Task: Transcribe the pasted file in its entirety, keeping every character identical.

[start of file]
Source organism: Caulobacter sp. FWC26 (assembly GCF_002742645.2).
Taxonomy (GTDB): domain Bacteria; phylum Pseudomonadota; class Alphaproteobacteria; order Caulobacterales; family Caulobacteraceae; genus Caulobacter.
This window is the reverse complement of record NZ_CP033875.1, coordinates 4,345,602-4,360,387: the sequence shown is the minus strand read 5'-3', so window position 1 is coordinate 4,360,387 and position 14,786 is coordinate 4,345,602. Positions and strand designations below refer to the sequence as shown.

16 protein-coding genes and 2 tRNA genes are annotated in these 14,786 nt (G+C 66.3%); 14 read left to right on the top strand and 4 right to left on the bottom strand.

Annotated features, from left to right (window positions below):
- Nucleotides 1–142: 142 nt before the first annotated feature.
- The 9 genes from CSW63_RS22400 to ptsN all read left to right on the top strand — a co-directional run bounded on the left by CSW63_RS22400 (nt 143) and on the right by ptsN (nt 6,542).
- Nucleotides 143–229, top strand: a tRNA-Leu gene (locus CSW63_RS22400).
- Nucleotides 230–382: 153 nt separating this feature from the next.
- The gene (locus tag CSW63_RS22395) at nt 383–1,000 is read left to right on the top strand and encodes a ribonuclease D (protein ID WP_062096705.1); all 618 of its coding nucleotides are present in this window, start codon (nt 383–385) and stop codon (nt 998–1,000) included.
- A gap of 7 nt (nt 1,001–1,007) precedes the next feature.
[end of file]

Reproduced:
Source organism: Caulobacter sp. FWC26 (assembly GCF_002742645.2).
Taxonomy (GTDB): domain Bacteria; phylum Pseudomonadota; class Alphaproteobacteria; order Caulobacterales; family Caulobacteraceae; genus Caulobacter.
This window is the reverse complement of record NZ_CP033875.1, coordinates 4,345,602-4,360,387: the sequence shown is the minus strand read 5'-3', so window position 1 is coordinate 4,360,387 and position 14,786 is coordinate 4,345,602. Positions and strand designations below refer to the sequence as shown.

16 protein-coding genes and 2 tRNA genes are annotated in these 14,786 nt (G+C 66.3%); 14 read left to right on the top strand and 4 right to left on the bottom strand.

Annotated features, from left to right (window positions below):
- Nucleotides 1–142: 142 nt before the first annotated feature.
- The 9 genes from CSW63_RS22400 to ptsN all read left to right on the top strand — a co-directional run bounded on the left by CSW63_RS22400 (nt 143) and on the right by ptsN (nt 6,542).
- Nucleotides 143–229, top strand: a tRNA-Leu gene (locus CSW63_RS22400).
- Nucleotides 230–382: 153 nt separating this feature from the next.
- The gene (locus tag CSW63_RS22395) at nt 383–1,000 is read left to right on the top strand and encodes a ribonuclease D (protein ID WP_062096705.1); all 618 of its coding nucleotides are present in this window, start codon (nt 383–385) and stop codon (nt 998–1,000) included.
- A gap of 7 nt (nt 1,001–1,007) precedes the next feature.